Papua is an erect shrub, growing growing 1 to
2.5 meters high. Leaves are decompound, 3-pinnate, and up to 30 centimeters long.
The pinnae are 6 to 10, the upper ones are shorter. Leaflets and ultimate
segments are very diverse, mostly lanceolate, 5 to 10 centimeters long; the terminal
segments are usually larger than the others and more often lobed, pointed
at the tip, sharply and irregularly toothed. Flowers are numerous, umbellately
arranged, shortly stalked, borne on terminal inflorescences in the upper
axils of the leaves, up to 15 centimeters long. Fruit is broadly ovoid, compressed
and about 4 centimeters long.
- Commonly planted in hedges and about houses, but is nowhere spontaneous.
- Cultivated for its hedge and its leaves, the latter for providing body
to florists' wreaths.
- Of prehistoric introduction.
- Probably of Malayan origin.
- Reported from India, Malaysia, and Polynesia.
- Now planted in all tropical countries.
- Yields saponins.
- Study of roots and leaves yielded eight new oleanolic acid saponins names polysciosides A to H together with three known saponins.
- Astringent, febrifuge, sudorific, vulnerary.
- Root is aromatic in taste and smell, parsley-like.
- Root considered diuretic.
- In Java,
used as food and condiment in lieu of celery and parsley.
- The root has an agreeable, strongly aromatic, parsley-like.
- Leaves are powdered, mixed with salt
for wound healing.
- In India, used as astringent
- Root used as diuretic.
- In Cambodia, considered
a sudorific inhalant; also used for neuralgia and rheumatic pains.
- Wreaths: Leaves used by florists to give body to wreaths.
• Leaf Volatile Oil:
Study of fresh leaves yielded 0.32% volatile oil, slightly yellow in color, with a grassy scent. It was highly positive for sesquiterpene. Mass spectroscopy showed bergamotene, oxygenated sesquiterpene, -elemene, ß-bourbonene, ß-cubebene, ß-bisabolene, farnesene, elemene among others. (1)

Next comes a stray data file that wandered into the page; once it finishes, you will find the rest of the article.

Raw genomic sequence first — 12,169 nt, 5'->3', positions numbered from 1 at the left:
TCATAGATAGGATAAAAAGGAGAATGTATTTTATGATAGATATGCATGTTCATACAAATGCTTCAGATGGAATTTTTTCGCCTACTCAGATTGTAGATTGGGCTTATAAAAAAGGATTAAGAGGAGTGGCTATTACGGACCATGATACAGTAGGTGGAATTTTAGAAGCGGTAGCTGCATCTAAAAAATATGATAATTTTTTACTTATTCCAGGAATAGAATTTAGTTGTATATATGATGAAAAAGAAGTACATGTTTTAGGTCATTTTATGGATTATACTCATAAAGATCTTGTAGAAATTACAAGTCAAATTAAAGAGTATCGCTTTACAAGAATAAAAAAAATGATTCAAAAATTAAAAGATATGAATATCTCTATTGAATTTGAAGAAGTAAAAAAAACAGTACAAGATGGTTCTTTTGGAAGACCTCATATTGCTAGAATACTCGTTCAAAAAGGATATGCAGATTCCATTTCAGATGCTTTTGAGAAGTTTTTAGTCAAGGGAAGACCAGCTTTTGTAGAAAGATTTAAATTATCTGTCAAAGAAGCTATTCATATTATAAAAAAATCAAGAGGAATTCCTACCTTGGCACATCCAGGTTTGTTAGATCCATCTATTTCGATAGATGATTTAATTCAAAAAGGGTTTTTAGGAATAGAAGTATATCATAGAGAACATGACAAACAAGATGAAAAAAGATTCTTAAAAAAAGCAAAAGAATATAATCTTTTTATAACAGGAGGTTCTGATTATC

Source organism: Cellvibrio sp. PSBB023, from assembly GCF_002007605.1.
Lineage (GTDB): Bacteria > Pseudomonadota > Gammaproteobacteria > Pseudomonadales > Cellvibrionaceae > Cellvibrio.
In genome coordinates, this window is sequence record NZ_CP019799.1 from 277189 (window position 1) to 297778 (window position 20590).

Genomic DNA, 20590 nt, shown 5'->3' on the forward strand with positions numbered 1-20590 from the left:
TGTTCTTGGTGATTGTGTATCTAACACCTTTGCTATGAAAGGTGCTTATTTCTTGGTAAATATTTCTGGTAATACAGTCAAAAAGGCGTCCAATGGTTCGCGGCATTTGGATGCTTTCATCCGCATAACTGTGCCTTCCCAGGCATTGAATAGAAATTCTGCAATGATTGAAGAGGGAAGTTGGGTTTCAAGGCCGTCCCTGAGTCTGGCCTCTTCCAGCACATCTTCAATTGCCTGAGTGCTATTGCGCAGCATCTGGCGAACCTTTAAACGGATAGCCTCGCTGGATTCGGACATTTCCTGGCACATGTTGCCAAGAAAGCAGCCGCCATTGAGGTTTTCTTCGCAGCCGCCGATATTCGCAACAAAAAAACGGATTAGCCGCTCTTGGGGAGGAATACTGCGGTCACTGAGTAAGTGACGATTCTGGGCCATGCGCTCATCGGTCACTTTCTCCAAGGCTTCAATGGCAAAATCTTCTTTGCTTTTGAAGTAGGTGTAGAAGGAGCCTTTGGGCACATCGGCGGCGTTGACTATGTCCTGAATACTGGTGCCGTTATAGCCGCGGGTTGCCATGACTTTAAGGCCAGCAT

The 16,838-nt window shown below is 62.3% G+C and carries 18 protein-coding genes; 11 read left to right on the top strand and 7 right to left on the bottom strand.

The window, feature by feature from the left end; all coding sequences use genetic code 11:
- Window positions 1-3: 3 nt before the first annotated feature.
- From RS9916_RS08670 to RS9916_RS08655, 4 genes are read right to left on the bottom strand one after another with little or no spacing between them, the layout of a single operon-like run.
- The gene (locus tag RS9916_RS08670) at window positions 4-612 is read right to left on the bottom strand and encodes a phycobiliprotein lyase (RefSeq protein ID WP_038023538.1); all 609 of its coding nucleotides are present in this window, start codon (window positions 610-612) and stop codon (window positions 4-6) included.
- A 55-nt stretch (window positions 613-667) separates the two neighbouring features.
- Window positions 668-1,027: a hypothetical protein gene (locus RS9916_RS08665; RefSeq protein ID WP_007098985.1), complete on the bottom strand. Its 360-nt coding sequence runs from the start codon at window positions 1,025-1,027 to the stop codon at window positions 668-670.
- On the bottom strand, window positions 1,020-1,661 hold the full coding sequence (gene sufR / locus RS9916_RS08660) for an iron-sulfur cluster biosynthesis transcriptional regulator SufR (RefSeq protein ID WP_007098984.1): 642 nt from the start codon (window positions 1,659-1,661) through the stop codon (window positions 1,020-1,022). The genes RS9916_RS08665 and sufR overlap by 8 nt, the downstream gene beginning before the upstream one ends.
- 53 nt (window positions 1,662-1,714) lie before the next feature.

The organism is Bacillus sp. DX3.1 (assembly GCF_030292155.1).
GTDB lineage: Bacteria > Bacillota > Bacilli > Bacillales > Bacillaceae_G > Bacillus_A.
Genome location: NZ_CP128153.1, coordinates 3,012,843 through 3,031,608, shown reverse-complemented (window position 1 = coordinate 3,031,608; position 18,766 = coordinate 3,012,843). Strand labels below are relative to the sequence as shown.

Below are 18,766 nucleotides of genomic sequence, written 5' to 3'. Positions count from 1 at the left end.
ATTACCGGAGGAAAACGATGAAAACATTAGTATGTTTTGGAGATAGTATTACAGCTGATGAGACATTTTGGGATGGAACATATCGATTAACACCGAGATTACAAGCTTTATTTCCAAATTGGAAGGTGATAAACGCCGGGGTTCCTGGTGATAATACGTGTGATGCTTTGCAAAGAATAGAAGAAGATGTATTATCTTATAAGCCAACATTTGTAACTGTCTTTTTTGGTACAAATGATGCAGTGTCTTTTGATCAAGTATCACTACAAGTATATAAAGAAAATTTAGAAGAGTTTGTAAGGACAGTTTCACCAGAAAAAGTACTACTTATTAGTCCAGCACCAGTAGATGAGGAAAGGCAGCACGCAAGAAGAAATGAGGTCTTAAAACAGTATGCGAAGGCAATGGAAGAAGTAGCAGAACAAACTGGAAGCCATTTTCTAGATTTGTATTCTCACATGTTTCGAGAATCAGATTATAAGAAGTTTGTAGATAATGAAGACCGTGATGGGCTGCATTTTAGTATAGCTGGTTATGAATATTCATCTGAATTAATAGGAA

• Antipyretic / Analgesic:
Study of n-butanol extract of leaves of Polyscias fruticosa in egg white-induced paw edema in rats showed antipyretic and analgesic activities. (2)
The NBES (n-butanol extract containing saponins) showed a potential as an effective plant molluscicidal, an effect attributed to the saponins. It is of added interest because fresh water snails act as intermediate host to schistosomes, the causative agents of schistosomiasis. (2)
• Adaptogenic / Anti-Inflammatory:
Adaptogenic activity studies showed Polyscias fruticosa leaf and root saponins possess effective anti-stress activity as compared with white panax ginseng root saponins. The polyscias saponins were effective in acute models of inflammations. Its immunostimulant activity revealed it can be a good substitute for white panax ginseng. (4)
• Anti-Inflammatory / Ovalbumin Induced-Asthma / Toxicity Study / Leaves:
Study evaluated the anti-inflammatory property of an ethanolic extract of Polyscias fruticosa in ovalbumin-induced asthma. There was no significant toxic effect at lower doses (NOAEL: <1000 mgkg). Treatment with extracts showed an anti-inflammatory effect with significant reduction of elevated WBCs and its differential, and significant decrease in erythrocyte sedinentation rate. (6)
• Antitussive/ Mucosuppressant in Asthma Management:
Study evaluated the muco-suppressant, anti-tussive and safety profile of an ethanolic leaf extract in its use as an anti-asthmatic. Results showed significant inhibition (P≤ 0.01-0,001) of tracheal mucus phenol and secretion, and suppression of citric acid-induced cough. Subchronic toxicity study showed no significant changes in body weight, hematologic profile, liver and kidney functions. (7)
• Removal of VOCs:
A University of Georgia study evaluated the ability of various species of house plants in removing volatile organic compounds (VOCs) from the air. Polyscias fruticosa (ming aralia) was one of seven plants judged to have intermediate removal efficiency. (9)
- Extracts in the cybermarket.